Lies and Trust

Most of the things Trump does as President are not likely to outlast him. Tax bills go in one direction under Republican Administrations and then go in the other direction under Democratic Administrations. Environmental regulations can be rolled back even as some of the changes do not even get implemented because Scott Pruitt’s EPA staff is so inept. The Federal Judiciary will, however, be impacted for a generation, but who cares how the North Korea negotiations go? They won’t move the yardstick very far no matter what happens and the next Administration can start all over again. The Europeans know that they can just outlast this Administration and the long term, bipartisan policy towards Europe will be back in place. What has changed, however, are some basic perceptions about the political culture, and I want to talk about two of those, one which is very overt and discussed, and the other not so.

Presidential lies are greeted with denials even when acknowledged as such by all those MSNBC commentators who are amazed, just amazed, that the President is caught once more in one of his lies, though by this time that is no surprise, Trump known to lie about everything  from the weather at his Inaugural to what he said to Lester Holt of NBC about firing Comey because of Russia. It is still extraordinary to think of a President as being a bald-faced liar. When Obama’s worst critics said he lied about everyone getting to keep their insurance coverage under Obamacare, that was generally understood to be an exaggerated way of saying that Obama had, in fact, painted a rosy picture about how the transition to Obamacare would go, Obama not knowing that insurance companies would cancel the kind of low payment-low coverage contracts that they had previously provided and so people would indeed have to go to the insurance market for a new policy. Rather, for the most part, people thought that a President would not lie about something really important. FDR had going an undeclared naval war against Germany by the time of Pearl Harbor but he did not deny it even though he didn’t declare it, but by that time it was clear that we wanted the Nazis to be defeated and that we would do what we could to further that end. And noone wanted to believe that George W. Bush had lied about weapons of mass destruction in Iraq even as his minions were making up the stories they pedalled to the papers so that they could point to those news reports as evidence of their claims. George W. Bush was pictured as just mistaken in that he trusted to bad intelligence and so he was able to get himself reelected.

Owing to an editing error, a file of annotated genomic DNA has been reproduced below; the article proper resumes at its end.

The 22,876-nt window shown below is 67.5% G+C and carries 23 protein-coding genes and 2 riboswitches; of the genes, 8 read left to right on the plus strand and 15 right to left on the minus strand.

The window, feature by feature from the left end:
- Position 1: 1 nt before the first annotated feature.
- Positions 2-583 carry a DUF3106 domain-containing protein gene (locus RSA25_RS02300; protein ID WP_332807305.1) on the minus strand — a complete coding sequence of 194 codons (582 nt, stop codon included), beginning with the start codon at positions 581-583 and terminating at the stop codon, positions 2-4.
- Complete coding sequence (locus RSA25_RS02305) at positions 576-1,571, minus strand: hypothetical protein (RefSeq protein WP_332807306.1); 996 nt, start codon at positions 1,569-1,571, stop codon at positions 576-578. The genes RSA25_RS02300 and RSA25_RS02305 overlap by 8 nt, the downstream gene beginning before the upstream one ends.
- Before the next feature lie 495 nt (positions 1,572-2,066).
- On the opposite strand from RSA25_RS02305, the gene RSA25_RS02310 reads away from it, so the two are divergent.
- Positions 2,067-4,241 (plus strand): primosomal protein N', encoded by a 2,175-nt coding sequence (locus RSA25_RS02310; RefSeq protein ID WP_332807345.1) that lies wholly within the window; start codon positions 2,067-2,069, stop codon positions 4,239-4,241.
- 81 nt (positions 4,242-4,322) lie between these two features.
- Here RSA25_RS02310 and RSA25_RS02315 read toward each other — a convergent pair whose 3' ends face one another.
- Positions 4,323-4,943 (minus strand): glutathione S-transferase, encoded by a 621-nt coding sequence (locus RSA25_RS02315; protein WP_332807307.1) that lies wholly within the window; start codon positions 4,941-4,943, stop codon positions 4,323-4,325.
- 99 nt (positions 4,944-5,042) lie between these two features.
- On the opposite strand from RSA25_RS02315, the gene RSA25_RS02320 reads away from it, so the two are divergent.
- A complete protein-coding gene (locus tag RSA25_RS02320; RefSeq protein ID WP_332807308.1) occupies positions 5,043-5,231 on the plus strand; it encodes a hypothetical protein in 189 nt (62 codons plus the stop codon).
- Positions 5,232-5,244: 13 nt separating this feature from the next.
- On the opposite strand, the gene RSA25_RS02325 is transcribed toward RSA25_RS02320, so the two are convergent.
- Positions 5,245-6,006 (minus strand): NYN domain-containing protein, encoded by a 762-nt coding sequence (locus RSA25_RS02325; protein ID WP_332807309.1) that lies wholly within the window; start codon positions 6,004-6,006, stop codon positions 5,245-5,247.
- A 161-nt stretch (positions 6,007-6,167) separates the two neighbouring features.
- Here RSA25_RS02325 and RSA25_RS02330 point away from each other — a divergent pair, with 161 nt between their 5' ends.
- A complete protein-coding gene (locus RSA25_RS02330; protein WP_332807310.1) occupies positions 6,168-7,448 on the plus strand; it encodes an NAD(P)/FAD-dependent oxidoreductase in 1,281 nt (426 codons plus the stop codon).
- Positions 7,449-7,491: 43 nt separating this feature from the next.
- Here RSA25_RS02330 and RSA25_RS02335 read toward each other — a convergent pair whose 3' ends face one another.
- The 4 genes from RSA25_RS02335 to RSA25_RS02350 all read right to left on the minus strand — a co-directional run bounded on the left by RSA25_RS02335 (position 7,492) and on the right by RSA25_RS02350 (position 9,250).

And so now too commentators reinterpret lies, even when they are opponents of the President, as not being that or as part of a policy to confuse the North Koreans, for how can we evaluate a policy without presuming it to be a policy?  Either we are trying to move North Korea in our direction rather than simply to a meeting site after which Trump can declare himself to have triumphed, there never having been any attention paid to the facts of what was accomplished, It seems to be merely cynical to treat Trump in this way, as if the mechanisms of government were not being used for some grand purpose, but that is because it is difficult to fathom what it means to have a liar in the White House, not someone who is merely not circumspect or guarded about what he says so that what he says can be relied on as sober and considered.